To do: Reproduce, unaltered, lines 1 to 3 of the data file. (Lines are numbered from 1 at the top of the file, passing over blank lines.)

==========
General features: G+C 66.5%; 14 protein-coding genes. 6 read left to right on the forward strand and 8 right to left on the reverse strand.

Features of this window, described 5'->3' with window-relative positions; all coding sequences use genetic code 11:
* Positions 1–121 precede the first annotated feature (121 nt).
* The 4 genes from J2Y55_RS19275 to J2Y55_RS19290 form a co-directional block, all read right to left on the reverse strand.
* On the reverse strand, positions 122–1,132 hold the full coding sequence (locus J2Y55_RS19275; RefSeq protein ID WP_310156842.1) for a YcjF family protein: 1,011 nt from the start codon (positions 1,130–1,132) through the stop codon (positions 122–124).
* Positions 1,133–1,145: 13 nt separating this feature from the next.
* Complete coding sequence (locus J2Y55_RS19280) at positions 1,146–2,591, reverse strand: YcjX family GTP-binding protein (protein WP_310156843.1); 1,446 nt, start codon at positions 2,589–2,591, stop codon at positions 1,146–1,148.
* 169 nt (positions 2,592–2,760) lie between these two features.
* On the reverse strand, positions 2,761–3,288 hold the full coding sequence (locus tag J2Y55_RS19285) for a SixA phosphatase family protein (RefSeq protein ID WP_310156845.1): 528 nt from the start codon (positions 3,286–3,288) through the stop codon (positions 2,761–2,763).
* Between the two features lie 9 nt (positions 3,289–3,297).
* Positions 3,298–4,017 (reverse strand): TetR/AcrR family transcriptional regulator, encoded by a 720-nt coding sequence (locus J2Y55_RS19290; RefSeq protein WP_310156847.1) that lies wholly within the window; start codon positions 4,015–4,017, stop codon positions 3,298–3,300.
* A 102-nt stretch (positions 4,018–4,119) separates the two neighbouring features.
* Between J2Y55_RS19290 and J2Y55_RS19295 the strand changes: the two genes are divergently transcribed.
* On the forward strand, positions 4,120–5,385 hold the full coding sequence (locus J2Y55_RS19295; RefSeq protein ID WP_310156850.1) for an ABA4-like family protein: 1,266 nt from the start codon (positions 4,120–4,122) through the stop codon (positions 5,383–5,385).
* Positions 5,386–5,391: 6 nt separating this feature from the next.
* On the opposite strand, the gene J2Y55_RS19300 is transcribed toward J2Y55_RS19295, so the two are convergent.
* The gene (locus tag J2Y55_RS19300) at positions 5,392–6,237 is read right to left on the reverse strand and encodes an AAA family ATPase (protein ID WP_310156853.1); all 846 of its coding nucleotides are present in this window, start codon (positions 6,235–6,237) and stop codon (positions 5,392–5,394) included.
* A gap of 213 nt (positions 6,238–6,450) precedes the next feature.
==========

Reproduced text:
General features: G+C 66.5%; 14 protein-coding genes. 6 read left to right on the forward strand and 8 right to left on the reverse strand.

Features of this window, described 5'->3' with window-relative positions; all coding sequences use genetic code 11:
* Positions 1–121 precede the first annotated feature (121 nt).